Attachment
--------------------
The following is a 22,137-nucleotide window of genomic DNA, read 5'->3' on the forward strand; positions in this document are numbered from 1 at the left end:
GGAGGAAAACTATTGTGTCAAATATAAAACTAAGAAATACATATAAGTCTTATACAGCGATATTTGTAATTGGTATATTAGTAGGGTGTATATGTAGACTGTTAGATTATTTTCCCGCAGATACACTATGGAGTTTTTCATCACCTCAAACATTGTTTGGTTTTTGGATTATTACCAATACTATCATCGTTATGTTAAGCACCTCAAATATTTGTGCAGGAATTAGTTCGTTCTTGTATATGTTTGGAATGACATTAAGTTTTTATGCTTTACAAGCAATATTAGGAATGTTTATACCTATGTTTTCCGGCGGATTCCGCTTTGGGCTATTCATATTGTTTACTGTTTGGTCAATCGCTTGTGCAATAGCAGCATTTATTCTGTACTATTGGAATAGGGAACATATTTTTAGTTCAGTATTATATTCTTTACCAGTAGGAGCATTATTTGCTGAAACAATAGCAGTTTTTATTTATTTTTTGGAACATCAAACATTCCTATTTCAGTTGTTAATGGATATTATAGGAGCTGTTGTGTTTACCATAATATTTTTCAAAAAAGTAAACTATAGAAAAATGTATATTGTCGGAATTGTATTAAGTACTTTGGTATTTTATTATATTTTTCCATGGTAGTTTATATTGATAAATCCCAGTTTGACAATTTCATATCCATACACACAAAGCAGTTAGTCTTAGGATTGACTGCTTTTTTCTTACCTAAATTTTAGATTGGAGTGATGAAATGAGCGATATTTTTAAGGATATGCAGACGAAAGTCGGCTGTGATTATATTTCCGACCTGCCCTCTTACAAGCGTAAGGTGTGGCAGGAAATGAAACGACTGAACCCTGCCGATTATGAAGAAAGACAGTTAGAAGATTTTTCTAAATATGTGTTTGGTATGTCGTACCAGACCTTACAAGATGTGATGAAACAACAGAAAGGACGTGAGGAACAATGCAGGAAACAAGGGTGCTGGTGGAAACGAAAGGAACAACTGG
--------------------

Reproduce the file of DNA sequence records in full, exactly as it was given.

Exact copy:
The following is a 22,137-nucleotide window of genomic DNA, read 5'->3' on the forward strand; positions in this document are numbered from 1 at the left end:
GGAGGAAAACTATTGTGTCAAATATAAAACTAAGAAATACATATAAGTCTTATACAGCGATATTTGTAATTGGTATATTAGTAGGGTGTATATGTAGACTGTTAGATTATTTTCCCGCAGATACACTATGGAGTTTTTCATCACCTCAAACATTGTTTGGTTTTTGGATTATTACCAATACTATCATCGTTATGTTAAGCACCTCAAATATTTGTGCAGGAATTAGTTCGTTCTTGTATATGTTTGGAATGACATTAAGTTTTTATGCTTTACAAGCAATATTAGGAATGTTTATACCTATGTTTTCCGGCGGATTCCGCTTTGGGCTATTCATATTGTTTACTGTTTGGTCAATCGCTTGTGCAATAGCAGCATTTATTCTGTACTATTGGAATAGGGAACATATTTTTAGTTCAGTATTATATTCTTTACCAGTAGGAGCATTATTTGCTGAAACAATAGCAGTTTTTATTTATTTTTTGGAACATCAAACATTCCTATTTCAGTTGTTAATGGATATTATAGGAGCTGTTGTGTTTACCATAATATTTTTCAAAAAAGTAAACTATAGAAAAATGTATATTGTCGGAATTGTATTAAGTACTTTGGTATTTTATTATATTTTTCCATGGTAGTTTATATTGATAAATCCCAGTTTGACAATTTCATATCCATACACACAAAGCAGTTAGTCTTAGGATTGACTGCTTTTTTCTTACCTAAATTTTAGATTGGAGTGATGAAATGAGCGATATTTTTAAGGATATGCAGACGAAAGTCGGCTGTGATTATATTTCCGACCTGCCCTCTTACAAGCGTAAGGTGTGGCAGGAAATGAAACGACTGAACCCTGCCGATTATGAAGAAAGACAGTTAGAAGATTTTTCTAAATATGTGTTTGGTATGTCGTACCAGACCTTACAAGATGTGATGAAACAACAGAAAGGACGTGAGGAACAATGCAGGAAACAAGGGTGCTGGTGGAAACGAAAGGAACAACTGG